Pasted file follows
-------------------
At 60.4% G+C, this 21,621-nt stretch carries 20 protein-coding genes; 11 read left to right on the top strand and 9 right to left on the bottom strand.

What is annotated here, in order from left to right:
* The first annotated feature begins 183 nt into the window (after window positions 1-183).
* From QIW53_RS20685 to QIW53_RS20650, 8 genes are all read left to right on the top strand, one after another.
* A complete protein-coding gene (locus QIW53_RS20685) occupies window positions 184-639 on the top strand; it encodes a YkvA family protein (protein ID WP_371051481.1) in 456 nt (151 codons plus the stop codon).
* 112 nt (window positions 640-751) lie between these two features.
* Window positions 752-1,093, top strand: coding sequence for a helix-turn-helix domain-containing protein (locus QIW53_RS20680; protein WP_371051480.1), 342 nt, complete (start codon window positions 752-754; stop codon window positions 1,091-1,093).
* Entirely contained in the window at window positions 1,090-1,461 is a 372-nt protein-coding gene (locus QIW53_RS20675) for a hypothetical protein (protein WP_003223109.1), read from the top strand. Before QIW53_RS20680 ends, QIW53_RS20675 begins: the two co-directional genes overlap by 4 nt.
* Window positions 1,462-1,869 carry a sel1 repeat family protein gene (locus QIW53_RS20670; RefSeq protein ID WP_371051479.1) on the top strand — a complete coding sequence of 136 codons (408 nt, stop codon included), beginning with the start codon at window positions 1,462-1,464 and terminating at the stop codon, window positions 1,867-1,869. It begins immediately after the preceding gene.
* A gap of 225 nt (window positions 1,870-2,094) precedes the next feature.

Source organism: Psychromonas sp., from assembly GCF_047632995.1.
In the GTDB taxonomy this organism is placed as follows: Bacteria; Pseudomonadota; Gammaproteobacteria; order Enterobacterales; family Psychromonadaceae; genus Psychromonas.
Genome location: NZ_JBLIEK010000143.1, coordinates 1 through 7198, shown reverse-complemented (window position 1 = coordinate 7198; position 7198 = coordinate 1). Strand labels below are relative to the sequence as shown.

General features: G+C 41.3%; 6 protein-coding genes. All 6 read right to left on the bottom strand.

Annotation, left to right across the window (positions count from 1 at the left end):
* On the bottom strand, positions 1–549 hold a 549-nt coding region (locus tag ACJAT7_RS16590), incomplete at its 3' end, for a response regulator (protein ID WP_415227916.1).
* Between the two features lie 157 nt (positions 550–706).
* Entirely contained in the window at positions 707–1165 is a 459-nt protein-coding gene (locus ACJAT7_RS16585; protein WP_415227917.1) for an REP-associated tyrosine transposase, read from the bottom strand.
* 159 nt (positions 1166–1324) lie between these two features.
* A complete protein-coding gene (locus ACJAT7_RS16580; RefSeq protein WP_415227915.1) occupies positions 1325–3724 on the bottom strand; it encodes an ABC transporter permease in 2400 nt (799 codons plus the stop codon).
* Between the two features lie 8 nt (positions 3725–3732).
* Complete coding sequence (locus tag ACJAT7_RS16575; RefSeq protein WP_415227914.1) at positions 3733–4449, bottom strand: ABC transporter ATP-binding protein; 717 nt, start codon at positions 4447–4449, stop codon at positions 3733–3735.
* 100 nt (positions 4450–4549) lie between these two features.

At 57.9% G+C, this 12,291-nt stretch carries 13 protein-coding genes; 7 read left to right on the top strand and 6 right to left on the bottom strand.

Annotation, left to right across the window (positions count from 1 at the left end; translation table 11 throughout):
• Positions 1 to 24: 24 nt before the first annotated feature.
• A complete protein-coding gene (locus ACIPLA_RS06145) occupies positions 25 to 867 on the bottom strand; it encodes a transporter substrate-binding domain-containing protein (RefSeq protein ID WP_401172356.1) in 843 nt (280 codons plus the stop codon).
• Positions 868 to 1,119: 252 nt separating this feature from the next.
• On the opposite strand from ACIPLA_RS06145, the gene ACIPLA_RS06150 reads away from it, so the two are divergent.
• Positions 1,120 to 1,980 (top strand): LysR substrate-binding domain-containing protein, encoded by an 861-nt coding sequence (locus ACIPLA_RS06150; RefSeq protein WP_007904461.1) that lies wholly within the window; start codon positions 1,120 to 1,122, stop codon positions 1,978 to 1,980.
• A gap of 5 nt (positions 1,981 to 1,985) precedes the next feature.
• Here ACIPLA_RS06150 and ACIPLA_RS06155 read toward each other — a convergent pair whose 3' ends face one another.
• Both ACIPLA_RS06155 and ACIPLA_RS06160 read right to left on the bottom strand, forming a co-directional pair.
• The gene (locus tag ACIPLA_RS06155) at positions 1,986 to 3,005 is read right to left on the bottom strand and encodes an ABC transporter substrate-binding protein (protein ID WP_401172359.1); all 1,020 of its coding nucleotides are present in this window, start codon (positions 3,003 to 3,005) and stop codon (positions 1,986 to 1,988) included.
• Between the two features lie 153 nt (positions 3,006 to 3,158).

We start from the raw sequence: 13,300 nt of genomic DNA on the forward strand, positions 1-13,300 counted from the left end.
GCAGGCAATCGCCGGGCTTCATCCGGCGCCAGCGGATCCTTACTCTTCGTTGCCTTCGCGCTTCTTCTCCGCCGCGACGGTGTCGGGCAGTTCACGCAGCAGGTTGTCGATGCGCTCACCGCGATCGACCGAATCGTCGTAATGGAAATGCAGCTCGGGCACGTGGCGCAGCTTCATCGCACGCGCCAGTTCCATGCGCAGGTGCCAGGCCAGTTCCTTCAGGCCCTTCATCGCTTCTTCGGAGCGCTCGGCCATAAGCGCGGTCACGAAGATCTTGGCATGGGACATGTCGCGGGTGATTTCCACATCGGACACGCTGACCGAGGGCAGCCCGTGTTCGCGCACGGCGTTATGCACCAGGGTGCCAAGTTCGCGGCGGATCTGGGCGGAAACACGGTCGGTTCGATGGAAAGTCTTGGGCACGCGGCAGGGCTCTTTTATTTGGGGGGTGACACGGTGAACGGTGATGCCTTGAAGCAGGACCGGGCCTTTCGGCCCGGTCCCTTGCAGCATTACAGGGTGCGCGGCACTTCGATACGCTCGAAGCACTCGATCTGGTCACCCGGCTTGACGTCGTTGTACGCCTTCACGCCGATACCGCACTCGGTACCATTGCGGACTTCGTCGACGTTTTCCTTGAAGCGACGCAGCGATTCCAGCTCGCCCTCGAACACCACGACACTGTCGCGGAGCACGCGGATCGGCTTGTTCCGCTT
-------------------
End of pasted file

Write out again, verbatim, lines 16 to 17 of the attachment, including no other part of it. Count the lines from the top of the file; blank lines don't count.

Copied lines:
* On the bottom strand, positions 1–549 hold a 549-nt coding region (locus tag ACJAT7_RS16590), incomplete at its 3' end, for a response regulator (protein ID WP_415227916.1).
* Between the two features lie 157 nt (positions 550–706).